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Kubiak named "Father of the Year"


Most NFL fans know Gary Kubiak as the pro quarterback who backed up Hall of Famer John Elway or the head coach who has guided the Texans to their best finishes in team history. The Houston native takes extreme pride in his football career, but there are two roles in his life that he cherishes even more.

"My dad taught me that I really had two big responsibilities in life," Gary said. "I know I am a coach and I know I have a lot of responsibility over there (at Reliant Stadium) on Kirby Drive, but really my two biggest responsibilities in life are to be a good husband and be a good father.

"As a coach, there are things we work towards. It's nice when people tell us we called a good game or the Texans are doing well. Those are great complements. That's what I do for a living. But I am being paid the ultimate compliment for being recognized as a father."

{QUOTE}On Thursday, Gary, along with three other honorees, were named Fathers of the Year by Community Partersm a nonprofit with a mission to improve the health and we—being of infants and children of teenage mothers from low-income families in the Houston Independent School District's North Region.

Helping Gary accept the award were his wife, Rhonda, and their three sons: Klint, Kley and Klein, who currently play college football.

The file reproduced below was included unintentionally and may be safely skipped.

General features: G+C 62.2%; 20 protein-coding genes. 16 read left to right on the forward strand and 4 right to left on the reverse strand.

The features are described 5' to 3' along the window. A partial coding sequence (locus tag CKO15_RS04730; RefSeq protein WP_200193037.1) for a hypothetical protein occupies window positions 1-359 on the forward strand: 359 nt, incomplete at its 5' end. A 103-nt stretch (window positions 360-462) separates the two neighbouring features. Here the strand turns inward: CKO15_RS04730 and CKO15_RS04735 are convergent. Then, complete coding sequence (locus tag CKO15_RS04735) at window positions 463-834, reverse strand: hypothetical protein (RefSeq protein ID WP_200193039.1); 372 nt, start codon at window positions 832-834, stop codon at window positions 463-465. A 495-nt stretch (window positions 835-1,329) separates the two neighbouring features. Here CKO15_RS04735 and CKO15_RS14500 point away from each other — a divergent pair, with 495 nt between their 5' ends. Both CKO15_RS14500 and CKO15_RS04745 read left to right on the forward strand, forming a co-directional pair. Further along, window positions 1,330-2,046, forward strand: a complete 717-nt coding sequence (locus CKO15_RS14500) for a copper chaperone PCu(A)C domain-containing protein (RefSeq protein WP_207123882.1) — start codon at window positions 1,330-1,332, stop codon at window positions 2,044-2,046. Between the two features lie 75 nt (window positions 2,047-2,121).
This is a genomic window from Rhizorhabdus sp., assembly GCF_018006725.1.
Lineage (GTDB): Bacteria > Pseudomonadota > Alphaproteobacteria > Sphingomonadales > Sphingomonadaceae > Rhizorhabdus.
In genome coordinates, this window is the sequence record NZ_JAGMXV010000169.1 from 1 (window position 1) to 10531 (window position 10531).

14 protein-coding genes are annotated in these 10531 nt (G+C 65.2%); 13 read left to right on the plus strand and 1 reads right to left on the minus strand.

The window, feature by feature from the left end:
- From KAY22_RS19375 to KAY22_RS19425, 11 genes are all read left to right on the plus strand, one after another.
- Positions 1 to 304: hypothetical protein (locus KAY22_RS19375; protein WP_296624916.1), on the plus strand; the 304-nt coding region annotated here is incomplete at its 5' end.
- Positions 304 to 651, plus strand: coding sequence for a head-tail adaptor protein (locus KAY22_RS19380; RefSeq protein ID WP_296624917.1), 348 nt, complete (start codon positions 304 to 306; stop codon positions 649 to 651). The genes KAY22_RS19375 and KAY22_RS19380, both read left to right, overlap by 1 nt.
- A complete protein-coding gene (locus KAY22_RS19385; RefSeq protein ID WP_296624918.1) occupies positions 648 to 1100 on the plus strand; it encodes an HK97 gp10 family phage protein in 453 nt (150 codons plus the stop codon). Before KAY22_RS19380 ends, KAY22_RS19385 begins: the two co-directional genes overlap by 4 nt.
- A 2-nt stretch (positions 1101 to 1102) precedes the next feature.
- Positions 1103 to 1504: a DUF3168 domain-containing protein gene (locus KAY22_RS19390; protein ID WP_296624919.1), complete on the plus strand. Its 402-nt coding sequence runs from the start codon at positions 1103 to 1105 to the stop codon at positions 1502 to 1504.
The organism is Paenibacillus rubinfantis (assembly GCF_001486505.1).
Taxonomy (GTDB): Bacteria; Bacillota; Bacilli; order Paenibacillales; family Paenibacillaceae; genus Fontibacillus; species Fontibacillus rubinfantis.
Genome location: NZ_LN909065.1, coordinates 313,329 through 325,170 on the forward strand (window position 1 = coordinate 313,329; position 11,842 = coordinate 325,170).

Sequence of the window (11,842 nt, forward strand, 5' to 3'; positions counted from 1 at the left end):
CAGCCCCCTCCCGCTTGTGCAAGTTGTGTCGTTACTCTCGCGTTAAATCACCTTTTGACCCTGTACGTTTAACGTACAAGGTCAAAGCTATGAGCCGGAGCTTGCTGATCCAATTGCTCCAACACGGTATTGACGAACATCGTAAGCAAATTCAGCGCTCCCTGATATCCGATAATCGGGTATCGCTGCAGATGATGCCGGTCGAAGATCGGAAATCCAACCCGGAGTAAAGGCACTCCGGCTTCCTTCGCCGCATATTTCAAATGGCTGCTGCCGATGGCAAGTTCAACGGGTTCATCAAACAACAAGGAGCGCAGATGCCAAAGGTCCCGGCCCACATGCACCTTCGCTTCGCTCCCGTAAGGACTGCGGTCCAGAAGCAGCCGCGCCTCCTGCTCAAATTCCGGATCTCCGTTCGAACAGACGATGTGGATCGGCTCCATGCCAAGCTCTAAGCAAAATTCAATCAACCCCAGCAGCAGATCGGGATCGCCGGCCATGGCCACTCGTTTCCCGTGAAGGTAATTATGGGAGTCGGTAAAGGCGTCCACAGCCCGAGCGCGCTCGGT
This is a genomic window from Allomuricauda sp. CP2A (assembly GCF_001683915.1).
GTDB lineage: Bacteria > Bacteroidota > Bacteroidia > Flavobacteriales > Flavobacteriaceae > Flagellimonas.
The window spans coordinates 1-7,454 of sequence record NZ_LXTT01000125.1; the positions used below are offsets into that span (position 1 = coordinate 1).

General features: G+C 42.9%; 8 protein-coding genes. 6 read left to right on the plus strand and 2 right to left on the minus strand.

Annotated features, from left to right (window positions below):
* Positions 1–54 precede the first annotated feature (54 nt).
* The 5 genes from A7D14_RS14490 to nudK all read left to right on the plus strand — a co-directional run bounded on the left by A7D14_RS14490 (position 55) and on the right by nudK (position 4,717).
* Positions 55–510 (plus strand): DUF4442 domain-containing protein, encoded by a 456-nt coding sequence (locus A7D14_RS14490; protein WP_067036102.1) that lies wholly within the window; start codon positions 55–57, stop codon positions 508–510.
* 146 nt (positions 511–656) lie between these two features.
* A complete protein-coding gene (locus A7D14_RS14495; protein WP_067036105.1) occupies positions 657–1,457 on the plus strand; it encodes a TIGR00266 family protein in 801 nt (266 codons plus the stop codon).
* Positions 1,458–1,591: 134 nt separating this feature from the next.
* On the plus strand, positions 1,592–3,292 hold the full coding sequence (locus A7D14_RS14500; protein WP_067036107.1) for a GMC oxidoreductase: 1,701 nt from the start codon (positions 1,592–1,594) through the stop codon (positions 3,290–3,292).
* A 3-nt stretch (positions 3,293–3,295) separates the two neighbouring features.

"My sons are all grown and off at school and doing their own things, and I have always told them that I wanted them to do whatever made them happy," Gary said. "But it is most important that they are good people. My wife has helped me teach that."

Gary and Rhonda met during their freshman year at St. Pius and have been together ever since, including 25 years of marriage. The coach credits Rhonda for being the foundation of their family and a source of strength for him throughout his NFL career.

"About 17 years ago, I decided I had had enough of playing or maybe it had been decided for me that I couldn't play anymore," Gary said. "But I was still a young man; I was around 30 and I had three little kids and a lot of life to live and a family to raise.

"I sat down with Rhonda and started talking. She said to me, 'What are you going to do now?' I said, 'I would like to coach.' She said, "Are you crazy? Those guys never come home. They move all over the country. I'm not sure that is what's best for our family.' I told her, 'Give me five years. Let me see if I can make it work. If you are happy and the kids are happy and I enjoy doing it – if I can't figure it out in five years, I'll do something else. I'll do whatever you guys want me to do.' Well, I wouldn't be here today if it wasn't for her putting up for my dream."

His dream has helped rebuild a Texans team that had won only two games the season before he arrived. In back-to-back seasons, he led the team 8-8 records, the best finishes in team history. Many predict the Texans will put together a breakout season in 2009 and make their first trip to the playoffs.

If they do, the first people who will share in Gary's excitement will be Rhonda and their sons.

"I think in this business, you better have some strength from somewhere because it is such a crazy business, and I have always drawn it from my family," he said. "I am very proud of my kids, very proud of Rhonda and I am very fortunate to have them. I am very fortunate for my family."

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